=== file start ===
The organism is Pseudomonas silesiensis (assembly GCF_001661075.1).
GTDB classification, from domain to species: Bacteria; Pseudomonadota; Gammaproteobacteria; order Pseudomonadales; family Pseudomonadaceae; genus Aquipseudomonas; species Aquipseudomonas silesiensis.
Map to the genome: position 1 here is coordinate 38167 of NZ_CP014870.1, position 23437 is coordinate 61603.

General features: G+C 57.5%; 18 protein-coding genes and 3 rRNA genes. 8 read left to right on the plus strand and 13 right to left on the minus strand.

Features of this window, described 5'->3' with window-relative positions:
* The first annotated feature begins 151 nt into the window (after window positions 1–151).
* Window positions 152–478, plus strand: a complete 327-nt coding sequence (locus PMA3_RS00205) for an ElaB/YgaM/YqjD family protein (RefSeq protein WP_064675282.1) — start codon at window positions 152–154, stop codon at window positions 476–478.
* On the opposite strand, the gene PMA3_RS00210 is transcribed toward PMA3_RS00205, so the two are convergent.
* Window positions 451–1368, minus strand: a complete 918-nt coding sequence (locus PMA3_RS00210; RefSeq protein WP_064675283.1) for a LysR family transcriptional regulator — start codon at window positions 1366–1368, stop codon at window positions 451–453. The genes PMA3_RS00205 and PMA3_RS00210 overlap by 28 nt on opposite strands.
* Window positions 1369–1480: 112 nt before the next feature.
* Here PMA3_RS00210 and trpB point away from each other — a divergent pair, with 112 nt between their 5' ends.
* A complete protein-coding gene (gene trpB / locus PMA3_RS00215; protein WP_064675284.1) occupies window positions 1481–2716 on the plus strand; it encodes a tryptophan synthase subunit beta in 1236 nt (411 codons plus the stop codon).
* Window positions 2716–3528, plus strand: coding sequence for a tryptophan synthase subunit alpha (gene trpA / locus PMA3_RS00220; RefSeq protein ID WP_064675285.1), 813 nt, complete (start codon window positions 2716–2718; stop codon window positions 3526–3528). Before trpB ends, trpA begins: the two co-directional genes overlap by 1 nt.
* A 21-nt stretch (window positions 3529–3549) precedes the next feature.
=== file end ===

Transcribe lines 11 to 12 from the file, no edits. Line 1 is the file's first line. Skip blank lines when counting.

* Here PMA3_RS00210 and trpB point away from each other — a divergent pair, with 112 nt between their 5' ends.
* A complete protein-coding gene (gene trpB / locus PMA3_RS00215; protein WP_064675284.1) occupies window positions 1481–2716 on the plus strand; it encodes a tryptophan synthase subunit beta in 1236 nt (411 codons plus the stop codon).